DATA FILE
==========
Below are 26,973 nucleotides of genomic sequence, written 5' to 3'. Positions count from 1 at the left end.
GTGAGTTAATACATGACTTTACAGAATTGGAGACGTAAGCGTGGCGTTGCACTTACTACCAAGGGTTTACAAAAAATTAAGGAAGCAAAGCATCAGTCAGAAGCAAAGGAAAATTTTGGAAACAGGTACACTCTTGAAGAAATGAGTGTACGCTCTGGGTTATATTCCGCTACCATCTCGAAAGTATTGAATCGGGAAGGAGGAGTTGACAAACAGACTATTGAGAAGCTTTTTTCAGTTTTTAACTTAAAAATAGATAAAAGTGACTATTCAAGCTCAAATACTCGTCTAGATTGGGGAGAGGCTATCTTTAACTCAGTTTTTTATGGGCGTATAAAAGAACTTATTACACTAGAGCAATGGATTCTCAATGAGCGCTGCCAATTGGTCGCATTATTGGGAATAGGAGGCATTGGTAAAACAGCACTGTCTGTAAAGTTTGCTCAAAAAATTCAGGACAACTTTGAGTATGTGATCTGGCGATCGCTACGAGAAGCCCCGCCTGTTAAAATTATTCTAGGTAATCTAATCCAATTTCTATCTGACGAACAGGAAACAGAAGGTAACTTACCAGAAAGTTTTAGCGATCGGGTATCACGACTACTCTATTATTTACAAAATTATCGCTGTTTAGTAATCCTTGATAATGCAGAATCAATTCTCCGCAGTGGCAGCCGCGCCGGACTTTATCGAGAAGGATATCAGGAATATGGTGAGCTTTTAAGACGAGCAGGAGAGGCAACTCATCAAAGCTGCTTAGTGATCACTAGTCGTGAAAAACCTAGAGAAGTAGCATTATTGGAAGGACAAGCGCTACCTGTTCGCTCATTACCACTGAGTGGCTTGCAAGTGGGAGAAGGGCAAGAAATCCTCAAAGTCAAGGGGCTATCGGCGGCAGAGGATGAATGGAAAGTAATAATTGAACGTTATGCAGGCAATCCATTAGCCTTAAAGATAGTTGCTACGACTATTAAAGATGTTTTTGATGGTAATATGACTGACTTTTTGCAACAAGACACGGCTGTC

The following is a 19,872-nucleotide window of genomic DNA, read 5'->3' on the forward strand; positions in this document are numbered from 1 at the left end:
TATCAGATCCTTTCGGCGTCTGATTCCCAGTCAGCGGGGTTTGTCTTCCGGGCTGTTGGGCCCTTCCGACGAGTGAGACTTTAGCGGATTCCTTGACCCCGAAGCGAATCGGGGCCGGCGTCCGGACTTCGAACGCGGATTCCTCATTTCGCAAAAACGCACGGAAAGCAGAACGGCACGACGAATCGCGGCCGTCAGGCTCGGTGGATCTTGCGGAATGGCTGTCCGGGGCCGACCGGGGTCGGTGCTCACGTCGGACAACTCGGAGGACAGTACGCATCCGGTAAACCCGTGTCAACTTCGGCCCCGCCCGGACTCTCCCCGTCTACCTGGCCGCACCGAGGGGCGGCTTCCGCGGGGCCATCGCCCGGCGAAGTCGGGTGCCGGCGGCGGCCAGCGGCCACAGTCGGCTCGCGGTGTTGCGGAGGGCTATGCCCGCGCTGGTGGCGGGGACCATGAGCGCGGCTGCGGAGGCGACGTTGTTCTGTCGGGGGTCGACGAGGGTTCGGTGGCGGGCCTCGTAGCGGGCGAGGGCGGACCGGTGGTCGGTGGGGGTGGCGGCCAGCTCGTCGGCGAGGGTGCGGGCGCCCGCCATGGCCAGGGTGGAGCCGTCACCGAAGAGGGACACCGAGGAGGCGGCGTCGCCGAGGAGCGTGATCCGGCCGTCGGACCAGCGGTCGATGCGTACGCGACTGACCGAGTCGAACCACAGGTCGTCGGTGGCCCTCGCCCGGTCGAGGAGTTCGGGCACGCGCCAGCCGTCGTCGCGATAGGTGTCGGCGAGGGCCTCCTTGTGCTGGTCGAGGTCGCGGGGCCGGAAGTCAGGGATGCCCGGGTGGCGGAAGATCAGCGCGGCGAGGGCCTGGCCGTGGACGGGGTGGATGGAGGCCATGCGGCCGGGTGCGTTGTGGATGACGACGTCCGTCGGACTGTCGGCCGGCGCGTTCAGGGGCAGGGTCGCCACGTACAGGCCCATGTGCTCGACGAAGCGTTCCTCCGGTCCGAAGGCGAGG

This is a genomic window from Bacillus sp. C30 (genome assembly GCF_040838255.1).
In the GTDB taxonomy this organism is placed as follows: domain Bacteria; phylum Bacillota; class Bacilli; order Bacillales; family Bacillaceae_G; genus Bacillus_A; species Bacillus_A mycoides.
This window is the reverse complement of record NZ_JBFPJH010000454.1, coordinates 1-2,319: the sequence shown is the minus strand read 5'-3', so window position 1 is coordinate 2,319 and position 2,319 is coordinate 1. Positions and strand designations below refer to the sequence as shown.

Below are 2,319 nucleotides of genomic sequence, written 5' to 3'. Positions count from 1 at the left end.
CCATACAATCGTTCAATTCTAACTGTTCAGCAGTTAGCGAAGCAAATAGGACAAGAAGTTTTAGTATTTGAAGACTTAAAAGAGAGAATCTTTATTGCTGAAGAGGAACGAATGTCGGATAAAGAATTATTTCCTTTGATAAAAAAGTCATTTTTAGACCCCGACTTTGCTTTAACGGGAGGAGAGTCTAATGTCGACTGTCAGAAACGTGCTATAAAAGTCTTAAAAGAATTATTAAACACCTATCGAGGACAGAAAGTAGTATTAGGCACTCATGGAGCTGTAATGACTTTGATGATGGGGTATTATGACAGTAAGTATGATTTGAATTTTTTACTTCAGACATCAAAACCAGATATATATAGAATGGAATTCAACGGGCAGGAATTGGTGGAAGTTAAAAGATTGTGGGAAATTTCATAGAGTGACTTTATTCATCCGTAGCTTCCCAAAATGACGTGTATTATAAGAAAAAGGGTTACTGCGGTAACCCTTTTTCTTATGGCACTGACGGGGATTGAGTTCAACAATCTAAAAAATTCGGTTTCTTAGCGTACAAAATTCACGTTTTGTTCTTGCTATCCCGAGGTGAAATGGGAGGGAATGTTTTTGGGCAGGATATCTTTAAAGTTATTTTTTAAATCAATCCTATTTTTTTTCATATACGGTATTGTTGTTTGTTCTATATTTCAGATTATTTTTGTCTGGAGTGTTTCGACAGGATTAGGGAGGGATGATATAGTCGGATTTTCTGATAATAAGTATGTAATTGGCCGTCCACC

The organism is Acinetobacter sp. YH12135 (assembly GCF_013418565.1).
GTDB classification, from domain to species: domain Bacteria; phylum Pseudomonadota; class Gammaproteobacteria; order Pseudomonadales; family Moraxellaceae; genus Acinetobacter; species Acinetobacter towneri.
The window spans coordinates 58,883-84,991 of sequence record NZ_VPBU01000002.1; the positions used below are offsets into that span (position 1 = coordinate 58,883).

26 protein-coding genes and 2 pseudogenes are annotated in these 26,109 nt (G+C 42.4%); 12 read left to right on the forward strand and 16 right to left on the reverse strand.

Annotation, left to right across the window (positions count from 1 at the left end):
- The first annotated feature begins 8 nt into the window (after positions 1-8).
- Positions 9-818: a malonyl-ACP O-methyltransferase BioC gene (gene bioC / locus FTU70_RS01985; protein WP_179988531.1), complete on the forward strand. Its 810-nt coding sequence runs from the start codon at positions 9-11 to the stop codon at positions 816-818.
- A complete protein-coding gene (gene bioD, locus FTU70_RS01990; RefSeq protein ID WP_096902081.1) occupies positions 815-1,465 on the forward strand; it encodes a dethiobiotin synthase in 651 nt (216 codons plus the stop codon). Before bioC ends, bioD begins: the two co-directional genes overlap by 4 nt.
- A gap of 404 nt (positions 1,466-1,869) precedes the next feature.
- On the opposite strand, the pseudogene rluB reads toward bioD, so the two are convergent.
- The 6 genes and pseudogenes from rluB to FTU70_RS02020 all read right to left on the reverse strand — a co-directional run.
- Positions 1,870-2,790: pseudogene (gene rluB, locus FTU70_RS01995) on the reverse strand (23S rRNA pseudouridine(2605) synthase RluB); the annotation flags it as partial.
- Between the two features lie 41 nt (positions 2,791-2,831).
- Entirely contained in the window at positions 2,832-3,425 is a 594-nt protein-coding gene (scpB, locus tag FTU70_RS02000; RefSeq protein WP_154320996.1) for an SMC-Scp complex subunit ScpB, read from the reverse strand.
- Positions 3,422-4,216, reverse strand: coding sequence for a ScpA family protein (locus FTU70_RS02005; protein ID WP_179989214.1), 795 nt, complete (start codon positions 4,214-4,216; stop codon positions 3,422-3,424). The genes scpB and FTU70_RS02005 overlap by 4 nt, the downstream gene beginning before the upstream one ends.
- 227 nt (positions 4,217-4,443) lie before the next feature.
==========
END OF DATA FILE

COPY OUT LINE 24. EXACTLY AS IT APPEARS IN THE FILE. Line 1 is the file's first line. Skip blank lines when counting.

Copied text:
- Positions 3,422-4,216, reverse strand: coding sequence for a ScpA family protein (locus FTU70_RS02005; protein ID WP_179989214.1), 795 nt, complete (start codon positions 4,214-4,216; stop codon positions 3,422-3,424). The genes scpB and FTU70_RS02005 overlap by 4 nt, the downstream gene beginning before the upstream one ends.